As if the room wasn’t hot enough, even though her skin was scalding. When I first touched it, I jerked my hand away suddenly – my nerve endings responding as if I could be burned. I had never met this girl before, never taught her a sign. I didn’t even know if she needed to be taught sign – all I knew was she was scalding in a room that was burning up.
The “grandma” (as she calls herself), a retired nurse, asked me to grab a cloth and get it wet. Because this is India, I grabbed a onesie lying on the bed nearby and washed it in the sink. Since it was the heat of the day, the tap water was hot. I ran the onesie out onto the veranda and swung it back and forth till it was cool. The reflection of the sun on the stairs was nearly blinding and the cows rifling through the trash beside the street below moved slowly. Once the cloth was cool, I brought it to Grandma and she placed it over the child’s stomach and chest so it would touch under the arms and inside the thighs because “that’s where the lymph are located” and “if you cool the lymph, the lymph, you cool the blood.”
So, I keep the child’s lymph cool, and I rub her hands in a reflexology technique that stimulates the lymphatic system (something I learned long before I came to India.) And, though I do not even think of teaching her the word for “hot” or “pain” in this moment, I still feel as if all the moments in my life led up to this – the simple act of reviving a child.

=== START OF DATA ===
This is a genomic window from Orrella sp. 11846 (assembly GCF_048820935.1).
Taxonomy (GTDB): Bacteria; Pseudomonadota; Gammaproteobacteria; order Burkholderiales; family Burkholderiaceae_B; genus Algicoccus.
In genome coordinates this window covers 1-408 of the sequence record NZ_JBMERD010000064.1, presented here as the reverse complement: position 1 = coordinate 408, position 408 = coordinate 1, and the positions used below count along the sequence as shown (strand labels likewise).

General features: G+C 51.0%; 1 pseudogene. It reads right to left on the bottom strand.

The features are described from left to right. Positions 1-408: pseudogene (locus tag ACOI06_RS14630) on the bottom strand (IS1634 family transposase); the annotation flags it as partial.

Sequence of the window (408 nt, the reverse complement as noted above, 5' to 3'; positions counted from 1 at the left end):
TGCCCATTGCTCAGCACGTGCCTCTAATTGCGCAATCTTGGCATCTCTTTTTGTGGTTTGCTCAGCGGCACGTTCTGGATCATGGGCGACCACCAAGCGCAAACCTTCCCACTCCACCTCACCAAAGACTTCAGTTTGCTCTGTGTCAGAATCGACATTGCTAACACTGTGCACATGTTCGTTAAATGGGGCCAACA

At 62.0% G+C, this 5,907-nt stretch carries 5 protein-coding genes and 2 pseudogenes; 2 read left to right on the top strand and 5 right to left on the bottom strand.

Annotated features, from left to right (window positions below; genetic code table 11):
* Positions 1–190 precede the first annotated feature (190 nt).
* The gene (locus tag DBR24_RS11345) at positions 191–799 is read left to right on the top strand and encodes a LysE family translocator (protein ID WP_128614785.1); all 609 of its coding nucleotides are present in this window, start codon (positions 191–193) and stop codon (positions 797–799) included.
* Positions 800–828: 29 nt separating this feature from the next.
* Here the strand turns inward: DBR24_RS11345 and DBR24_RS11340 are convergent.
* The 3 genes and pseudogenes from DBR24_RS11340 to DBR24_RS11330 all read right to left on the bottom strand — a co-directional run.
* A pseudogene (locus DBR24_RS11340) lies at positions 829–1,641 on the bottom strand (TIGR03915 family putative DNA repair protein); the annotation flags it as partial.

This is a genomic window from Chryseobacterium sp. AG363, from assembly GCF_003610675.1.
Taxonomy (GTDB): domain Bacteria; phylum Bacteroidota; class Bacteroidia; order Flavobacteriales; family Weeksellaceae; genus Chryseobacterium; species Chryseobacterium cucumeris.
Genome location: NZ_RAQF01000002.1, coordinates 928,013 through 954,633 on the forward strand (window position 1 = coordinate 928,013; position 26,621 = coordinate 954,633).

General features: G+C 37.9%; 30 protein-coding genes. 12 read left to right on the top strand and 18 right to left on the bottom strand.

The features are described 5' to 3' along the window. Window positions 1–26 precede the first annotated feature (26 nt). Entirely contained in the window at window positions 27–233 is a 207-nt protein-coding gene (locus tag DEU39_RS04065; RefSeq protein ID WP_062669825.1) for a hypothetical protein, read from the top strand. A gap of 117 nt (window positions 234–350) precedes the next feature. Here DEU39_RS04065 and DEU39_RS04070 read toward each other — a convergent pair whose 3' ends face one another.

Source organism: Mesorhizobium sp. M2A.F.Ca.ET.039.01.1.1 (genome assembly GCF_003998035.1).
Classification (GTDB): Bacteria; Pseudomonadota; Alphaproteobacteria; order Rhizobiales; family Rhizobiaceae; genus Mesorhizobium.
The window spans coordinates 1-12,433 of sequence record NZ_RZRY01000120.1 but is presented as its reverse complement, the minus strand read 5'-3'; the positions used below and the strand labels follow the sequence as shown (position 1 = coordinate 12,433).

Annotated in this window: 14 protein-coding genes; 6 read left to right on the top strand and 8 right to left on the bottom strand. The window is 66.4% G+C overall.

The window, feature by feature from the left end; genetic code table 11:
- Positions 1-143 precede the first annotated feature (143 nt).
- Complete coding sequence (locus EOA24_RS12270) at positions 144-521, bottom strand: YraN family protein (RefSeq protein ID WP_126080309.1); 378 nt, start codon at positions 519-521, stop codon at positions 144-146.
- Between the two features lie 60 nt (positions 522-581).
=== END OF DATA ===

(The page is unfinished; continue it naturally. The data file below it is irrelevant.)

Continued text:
I pray over her. I lift the onesie and swing it over her – fanning her and cooling the cloth simultaneously. Lay it on her chest and lymph. Then swing it over her again. I repeat the process countless times in the stifling heat. Soon, she’s less hot, soon she’s revived enough to smile when I fan her and purr when I lay the cool cloth over her body. After a while, she even laughs.
India has taught me, in a real and kinetic way, that tasks are much less important than people. That people helping others as a group, accomplish so much more than they ever could alone. That the world can only really change when we are willing to set aside our own agendas when there is something more important. That, as Jesus said, it’s not vain sacrifices but real love that sums up all we were created to live out day by day.
I touched the little girl’s arm and my hand did not yank back. She smiled.